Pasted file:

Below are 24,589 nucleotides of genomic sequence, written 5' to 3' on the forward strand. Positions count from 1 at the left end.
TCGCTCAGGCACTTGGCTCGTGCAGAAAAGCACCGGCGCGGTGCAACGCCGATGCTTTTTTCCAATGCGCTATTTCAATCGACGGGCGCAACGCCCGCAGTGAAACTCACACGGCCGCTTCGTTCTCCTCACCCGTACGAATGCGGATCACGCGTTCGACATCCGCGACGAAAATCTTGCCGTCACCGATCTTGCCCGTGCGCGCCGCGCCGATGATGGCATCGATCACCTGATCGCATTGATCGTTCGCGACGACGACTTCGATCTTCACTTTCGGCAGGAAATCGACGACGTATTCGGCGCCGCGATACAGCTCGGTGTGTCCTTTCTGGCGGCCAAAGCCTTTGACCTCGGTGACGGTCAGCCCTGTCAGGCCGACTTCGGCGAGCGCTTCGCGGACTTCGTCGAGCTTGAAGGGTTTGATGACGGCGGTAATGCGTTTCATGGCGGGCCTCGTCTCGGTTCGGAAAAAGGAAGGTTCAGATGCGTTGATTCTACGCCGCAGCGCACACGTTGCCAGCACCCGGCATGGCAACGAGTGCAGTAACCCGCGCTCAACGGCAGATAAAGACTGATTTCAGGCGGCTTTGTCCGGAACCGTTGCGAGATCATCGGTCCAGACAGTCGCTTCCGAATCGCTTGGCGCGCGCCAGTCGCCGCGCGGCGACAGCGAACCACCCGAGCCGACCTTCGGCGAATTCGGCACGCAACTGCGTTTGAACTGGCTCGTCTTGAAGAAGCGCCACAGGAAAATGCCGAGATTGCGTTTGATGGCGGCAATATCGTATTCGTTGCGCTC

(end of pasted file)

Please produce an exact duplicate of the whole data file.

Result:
Below are 24,589 nucleotides of genomic sequence, written 5' to 3' on the forward strand. Positions count from 1 at the left end.
TCGCTCAGGCACTTGGCTCGTGCAGAAAAGCACCGGCGCGGTGCAACGCCGATGCTTTTTTCCAATGCGCTATTTCAATCGACGGGCGCAACGCCCGCAGTGAAACTCACACGGCCGCTTCGTTCTCCTCACCCGTACGAATGCGGATCACGCGTTCGACATCCGCGACGAAAATCTTGCCGTCACCGATCTTGCCCGTGCGCGCCGCGCCGATGATGGCATCGATCACCTGATCGCATTGATCGTTCGCGACGACGACTTCGATCTTCACTTTCGGCAGGAAATCGACGACGTATTCGGCGCCGCGATACAGCTCGGTGTGTCCTTTCTGGCGGCCAAAGCCTTTGACCTCGGTGACGGTCAGCCCTGTCAGGCCGACTTCGGCGAGCGCTTCGCGGACTTCGTCGAGCTTGAAGGGTTTGATGACGGCGGTAATGCGTTTCATGGCGGGCCTCGTCTCGGTTCGGAAAAAGGAAGGTTCAGATGCGTTGATTCTACGCCGCAGCGCACACGTTGCCAGCACCCGGCATGGCAACGAGTGCAGTAACCCGCGCTCAACGGCAGATAAAGACTGATTTCAGGCGGCTTTGTCCGGAACCGTTGCGAGATCATCGGTCCAGACAGTCGCTTCCGAATCGCTTGGCGCGCGCCAGTCGCCGCGCGGCGACAGCGAACCACCCGAGCCGACCTTCGGCGAATTCGGCACGCAACTGCGTTTGAACTGGCTCGTCTTGAAGAAGCGCCACAGGAAAATGCCGAGATTGCGTTTGATGGCGGCAATATCGTATTCGTTGCGCTC